There are some interesting WikiLeaks revelations related to Thailand. Of the estimated 3000 cables sent by the United States Embassy in Bangkok to the US State Department, the most intriguing are those tied to the case of Russian businessman and alleged arms smuggler Viktor Bout, who faced trial in Thailand before being extradited to the United States last month. The documents have revealed the concerns expressed by the United States about the attempt of Bout’s associates in Russia (who were opposed to the extradition) to bribe local Thai officials and influence the court’s decision.
Outgoing US Ambassador Eric John allegedly sent a February 2010 report informing his superiors in Washington on the status of Bout’s case in Thailand that stated:
‘…there have been disturbing indications that Bout’s xxxxxxxxxx (names were removed by WikiLeaks) and Russian supporters have been using money and influence in an attempt to block extradition. The most egregious example was the false testimony of xxxxxxxxxx that Bout was in Thailand as part of government-to-government submarine deal. Thus, we felt it was time to once again raise the matter at the top of the government and make clear that, while we understand the judicial process must take its course without political interference, we insist that the process be free of corruption and undue influence. We will continue to do so in the months ahead.’
These exposed cables confirmed that the US didn’t completely trust the Thai legal system. Also, since the US evidently badly wanted to extradite Bout, many are now asking if it might have used its special relationship with Prime Minister Abhisit Vejjajiva to force the extradition of Bout, who’s accused of being the world’s biggest arms dealer.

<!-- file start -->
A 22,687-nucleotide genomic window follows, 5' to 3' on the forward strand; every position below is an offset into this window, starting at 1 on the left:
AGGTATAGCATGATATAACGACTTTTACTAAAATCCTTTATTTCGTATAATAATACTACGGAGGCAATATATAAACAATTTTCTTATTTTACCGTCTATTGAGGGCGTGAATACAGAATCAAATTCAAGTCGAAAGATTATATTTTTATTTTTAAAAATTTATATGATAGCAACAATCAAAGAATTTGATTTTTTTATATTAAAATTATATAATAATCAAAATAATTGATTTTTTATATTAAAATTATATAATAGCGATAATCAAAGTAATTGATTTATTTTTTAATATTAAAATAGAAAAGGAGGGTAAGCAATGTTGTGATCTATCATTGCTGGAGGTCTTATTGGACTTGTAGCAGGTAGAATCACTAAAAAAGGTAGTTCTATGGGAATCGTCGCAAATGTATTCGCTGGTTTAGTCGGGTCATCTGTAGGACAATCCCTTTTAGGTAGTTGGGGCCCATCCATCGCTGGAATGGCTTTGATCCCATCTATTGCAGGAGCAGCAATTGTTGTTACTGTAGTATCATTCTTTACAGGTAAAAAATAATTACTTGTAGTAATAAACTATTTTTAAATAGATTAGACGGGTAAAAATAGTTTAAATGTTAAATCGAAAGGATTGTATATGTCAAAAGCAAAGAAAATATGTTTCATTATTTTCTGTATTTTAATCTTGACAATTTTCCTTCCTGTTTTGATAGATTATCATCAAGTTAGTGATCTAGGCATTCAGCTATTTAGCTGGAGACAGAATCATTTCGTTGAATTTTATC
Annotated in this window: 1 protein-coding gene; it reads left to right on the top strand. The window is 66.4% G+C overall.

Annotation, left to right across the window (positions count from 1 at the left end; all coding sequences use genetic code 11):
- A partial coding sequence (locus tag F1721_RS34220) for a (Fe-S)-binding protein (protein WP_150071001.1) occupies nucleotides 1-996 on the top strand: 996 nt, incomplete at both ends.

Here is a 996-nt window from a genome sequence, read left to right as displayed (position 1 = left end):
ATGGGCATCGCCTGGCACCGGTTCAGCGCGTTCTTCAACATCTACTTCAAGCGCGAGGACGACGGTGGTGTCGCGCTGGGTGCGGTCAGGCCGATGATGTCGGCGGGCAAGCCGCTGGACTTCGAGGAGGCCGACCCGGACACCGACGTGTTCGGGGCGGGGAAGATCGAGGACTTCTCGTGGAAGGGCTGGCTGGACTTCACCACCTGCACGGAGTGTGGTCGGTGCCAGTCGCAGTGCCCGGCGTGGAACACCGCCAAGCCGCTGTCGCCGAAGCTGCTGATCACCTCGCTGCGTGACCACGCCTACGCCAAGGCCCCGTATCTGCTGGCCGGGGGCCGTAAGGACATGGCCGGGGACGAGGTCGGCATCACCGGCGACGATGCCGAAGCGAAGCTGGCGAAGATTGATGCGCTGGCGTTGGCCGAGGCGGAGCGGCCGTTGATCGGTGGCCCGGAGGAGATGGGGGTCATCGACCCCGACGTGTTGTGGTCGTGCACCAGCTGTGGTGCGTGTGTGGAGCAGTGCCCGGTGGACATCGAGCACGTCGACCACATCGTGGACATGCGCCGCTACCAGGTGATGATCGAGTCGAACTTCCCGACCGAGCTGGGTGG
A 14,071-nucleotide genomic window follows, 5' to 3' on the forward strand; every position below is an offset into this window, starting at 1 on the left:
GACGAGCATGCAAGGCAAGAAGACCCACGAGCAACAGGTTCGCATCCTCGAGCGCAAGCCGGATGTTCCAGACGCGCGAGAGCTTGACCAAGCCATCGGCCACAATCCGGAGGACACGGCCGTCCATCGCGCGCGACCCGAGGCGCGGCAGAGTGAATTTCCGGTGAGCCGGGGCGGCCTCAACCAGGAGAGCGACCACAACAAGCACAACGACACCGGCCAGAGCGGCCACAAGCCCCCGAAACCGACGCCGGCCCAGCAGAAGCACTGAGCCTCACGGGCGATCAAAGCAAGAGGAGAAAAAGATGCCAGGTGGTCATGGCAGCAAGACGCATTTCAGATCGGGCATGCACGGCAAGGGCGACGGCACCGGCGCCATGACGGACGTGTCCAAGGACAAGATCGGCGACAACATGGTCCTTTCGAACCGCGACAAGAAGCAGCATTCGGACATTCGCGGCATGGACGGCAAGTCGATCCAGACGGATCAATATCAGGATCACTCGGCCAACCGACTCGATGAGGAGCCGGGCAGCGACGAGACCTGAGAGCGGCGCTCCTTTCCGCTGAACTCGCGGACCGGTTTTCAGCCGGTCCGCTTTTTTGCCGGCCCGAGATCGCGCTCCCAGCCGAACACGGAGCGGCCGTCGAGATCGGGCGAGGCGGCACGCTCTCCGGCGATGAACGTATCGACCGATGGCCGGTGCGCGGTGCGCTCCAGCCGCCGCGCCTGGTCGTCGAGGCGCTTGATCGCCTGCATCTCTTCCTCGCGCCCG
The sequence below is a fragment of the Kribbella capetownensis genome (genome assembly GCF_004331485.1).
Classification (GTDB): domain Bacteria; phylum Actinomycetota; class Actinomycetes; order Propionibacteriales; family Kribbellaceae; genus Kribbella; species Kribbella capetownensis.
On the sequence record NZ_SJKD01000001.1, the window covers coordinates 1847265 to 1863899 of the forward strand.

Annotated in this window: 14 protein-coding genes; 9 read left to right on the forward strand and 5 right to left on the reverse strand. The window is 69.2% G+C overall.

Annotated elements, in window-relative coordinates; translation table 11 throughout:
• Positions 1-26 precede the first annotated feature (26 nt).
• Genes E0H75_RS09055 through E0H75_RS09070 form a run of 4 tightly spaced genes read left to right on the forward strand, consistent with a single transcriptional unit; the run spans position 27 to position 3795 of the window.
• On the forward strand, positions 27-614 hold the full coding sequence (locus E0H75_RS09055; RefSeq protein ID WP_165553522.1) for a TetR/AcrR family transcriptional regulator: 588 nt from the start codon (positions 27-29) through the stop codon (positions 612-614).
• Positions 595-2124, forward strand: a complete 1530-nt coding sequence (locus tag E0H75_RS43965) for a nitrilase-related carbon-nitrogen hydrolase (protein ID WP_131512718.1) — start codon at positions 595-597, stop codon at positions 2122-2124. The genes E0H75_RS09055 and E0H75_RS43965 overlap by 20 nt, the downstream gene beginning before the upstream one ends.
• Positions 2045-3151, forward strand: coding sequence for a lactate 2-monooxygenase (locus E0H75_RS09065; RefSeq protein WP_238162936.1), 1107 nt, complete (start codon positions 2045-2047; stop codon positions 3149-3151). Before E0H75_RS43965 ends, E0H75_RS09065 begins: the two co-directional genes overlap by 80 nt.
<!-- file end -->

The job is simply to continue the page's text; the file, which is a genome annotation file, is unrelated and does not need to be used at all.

Some pundits are even asking if the US negotiated the extradition of Bout with Abhisit in exchange for the extradition of Thailand’s fugitive former Prime Minister Thaksin Shinawatra. Abhisit has denied this, saying he only discussed the iPad with US President Barack Obama during a November meeting, not Thaksin’s extradition.
It’s not certain whether unreleased WikiLeaks cables might reveal more information about this issue—particularly the extradition of Thaksin—but so far we’ve at least been able to confirm that Thailand felt some pressure from state and non-state actors from Russia and the United States in regards to the Bout case.
Meanwhile, Thai citizens are already eagerly anticipating the publication of other WikiLeaks documents that might cover controversial topics such as arms control, human trafficking, military operations, internal government affairs, war crimes and elections.
And as for Ambassador John, it’s unfortunate he’s going to be leaving Thailand while being suspected of interfering with the domestic judicial process of the country.